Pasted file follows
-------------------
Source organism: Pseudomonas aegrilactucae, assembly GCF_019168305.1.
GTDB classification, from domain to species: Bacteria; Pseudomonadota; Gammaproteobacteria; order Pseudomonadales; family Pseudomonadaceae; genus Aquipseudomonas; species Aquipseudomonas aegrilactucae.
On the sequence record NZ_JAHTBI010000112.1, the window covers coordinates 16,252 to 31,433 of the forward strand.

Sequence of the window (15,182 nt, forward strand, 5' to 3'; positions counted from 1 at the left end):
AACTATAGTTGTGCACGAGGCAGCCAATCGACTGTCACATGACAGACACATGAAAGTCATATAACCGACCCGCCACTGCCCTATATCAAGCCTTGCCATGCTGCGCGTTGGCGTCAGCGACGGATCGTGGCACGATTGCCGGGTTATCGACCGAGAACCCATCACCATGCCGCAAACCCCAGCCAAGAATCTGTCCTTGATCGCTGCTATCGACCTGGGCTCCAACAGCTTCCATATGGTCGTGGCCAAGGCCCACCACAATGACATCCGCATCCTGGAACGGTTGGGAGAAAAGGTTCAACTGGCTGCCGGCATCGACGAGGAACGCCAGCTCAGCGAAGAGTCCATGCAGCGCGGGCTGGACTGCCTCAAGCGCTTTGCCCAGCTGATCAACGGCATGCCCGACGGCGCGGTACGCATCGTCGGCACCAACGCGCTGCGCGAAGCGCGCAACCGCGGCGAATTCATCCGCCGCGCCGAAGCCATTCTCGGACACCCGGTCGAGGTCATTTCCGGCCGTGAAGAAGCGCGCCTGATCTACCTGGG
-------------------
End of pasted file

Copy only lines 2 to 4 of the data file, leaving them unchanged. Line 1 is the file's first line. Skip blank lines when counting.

GTDB classification, from domain to species: Bacteria; Pseudomonadota; Gammaproteobacteria; order Pseudomonadales; family Pseudomonadaceae; genus Aquipseudomonas; species Aquipseudomonas aegrilactucae.
On the sequence record NZ_JAHTBI010000112.1, the window covers coordinates 16,252 to 31,433 of the forward strand.

Sequence of the window (15,182 nt, forward strand, 5' to 3'; positions counted from 1 at the left end):